As the nation continues to grapple with the COVID-19 pandemic, including an 11.1 percent unemployment rate in June, a new threat has emerged — unemployment insurance scams.
The U.S. Department of Labor (DOL) Office of the Inspector General (OIG) is warning people of a phishing scam in which the email may appear to be from a state workforce agency, and the Federal Trade Commission (FTC) has reported that criminals are filing claims for benefits using names and personal information of people who haven’t actually lost their jobs.
The FTC notes that these criminals may be based overseas, and most people don’t know they’re affected until they receive a notice from their state unemployment benefits office or employer about their supposed application for benefits. At this point, however, the benefits typically have been paid — to an account the criminals control.
While the government investigation into these scams is ongoing, it’s clear that “the fraud is affecting tens of thousands of people, slowing the delivery of benefits to people in real need, and costing states hundreds of millions of dollars.”
The scam noted by the OIG involves phishing, which is a message typically sent via email designed to entice the recipient to “take the bait” by clicking on a malicious attachment or a link to a website that will then request user credentials or install malware.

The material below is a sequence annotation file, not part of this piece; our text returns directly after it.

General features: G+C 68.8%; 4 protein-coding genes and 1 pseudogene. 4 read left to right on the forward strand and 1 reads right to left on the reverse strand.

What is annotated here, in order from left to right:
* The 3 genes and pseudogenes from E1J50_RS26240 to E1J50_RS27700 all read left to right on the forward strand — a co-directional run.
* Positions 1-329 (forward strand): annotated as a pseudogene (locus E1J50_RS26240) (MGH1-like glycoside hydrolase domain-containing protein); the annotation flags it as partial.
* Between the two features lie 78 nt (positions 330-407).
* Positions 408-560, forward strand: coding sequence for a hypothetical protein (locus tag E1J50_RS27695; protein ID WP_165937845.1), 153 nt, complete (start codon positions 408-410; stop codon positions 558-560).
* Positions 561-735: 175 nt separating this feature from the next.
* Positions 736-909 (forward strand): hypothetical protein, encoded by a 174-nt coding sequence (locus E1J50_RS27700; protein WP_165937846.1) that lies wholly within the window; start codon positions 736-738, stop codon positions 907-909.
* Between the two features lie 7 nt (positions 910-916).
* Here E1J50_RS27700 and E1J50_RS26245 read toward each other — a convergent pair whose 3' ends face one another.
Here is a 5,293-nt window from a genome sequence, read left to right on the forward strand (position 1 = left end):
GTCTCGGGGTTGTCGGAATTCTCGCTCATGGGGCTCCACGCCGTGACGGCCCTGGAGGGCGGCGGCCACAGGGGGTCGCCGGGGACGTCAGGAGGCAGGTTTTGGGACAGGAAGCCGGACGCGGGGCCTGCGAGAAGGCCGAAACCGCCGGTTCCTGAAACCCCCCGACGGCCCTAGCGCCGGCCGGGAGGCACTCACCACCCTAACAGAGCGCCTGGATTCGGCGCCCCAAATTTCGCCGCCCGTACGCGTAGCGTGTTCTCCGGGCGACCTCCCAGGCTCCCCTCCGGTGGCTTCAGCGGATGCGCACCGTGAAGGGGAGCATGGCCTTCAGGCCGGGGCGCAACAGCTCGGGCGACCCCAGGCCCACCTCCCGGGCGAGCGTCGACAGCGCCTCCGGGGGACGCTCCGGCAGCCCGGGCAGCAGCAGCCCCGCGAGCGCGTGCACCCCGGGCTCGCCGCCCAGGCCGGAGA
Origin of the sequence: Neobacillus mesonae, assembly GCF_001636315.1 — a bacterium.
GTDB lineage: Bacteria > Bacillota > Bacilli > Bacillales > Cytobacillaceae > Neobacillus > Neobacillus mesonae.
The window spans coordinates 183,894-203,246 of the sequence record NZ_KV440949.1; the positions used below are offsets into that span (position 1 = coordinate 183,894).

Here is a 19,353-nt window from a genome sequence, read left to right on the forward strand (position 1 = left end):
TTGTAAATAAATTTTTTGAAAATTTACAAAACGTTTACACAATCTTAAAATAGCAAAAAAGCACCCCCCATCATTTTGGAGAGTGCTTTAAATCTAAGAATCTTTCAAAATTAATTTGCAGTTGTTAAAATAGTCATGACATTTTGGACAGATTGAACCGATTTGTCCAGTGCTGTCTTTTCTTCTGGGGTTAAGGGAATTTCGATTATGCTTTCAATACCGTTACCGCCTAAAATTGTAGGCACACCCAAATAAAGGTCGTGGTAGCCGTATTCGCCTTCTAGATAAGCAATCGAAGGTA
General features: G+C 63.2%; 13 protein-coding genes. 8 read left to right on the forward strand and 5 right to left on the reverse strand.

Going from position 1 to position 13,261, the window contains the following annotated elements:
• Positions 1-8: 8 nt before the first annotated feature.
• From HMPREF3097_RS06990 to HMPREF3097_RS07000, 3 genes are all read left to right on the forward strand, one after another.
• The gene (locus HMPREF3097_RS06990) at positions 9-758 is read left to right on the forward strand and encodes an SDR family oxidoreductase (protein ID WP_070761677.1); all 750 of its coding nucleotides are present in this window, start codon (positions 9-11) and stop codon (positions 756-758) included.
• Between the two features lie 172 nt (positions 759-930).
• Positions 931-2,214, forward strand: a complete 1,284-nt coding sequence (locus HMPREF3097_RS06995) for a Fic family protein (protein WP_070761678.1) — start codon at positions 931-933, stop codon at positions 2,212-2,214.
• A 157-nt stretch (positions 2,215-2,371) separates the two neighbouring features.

In this particular scam, the phishing email may appear to be from a state workforce agency, and those seeking to acquire the recipient’s personal information — such as passwords, account numbers and/or Social Security numbers — may be looking to either collect unemployment insurance in the victim’s name or to change the victim’s bank account number to one of their own to collect unemployment insurance money.
The link in this phishing email sends the victim to what looks like a Microsoft SharePoint website, which further requires the user to sign in using a Google, Microsoft, Apple, Yahoo! or other user account — but, as the OIG notes, no state workforce agency requires use of a secondary account to sign into their system. Every state workforce agency requires creation of a user account unique to their website, and while users may need to initially provide a personal email address, they won’t be asked to log on with that email address.
Training employees is the first line of defense against cyber breaches — bring all employees into your company’s cyber-defensive lineup by taking the following steps.
Assess: Evaluate your employees’ knowledge and overall awareness so you have a baseline to use when creating a training program specific to your company’s and each employee’s needs.
Inform: Increase employee awareness of the type of data an attacker can get and how that data (W-2s, for instance) might be used against the company or against their own personal finances.
Train: Inform your employees of the tactics commonly used against organizations in your industry and show them real-life and fabricated examples of each type of attack and ways to determine whether the incoming email, for instance, is legitimate or an attempted cyberattack. And do this more than once a year — training should be continuous.
Test: Use simulated attacks to keep cybersecurity at the top of employees’ minds and reinforce learning — but don’t shame employees who fail (because some will). If you support them, they’re more likely to build the confidence and skills they need to improve.
Jessica Mulholland, Managing Editor, CalChamber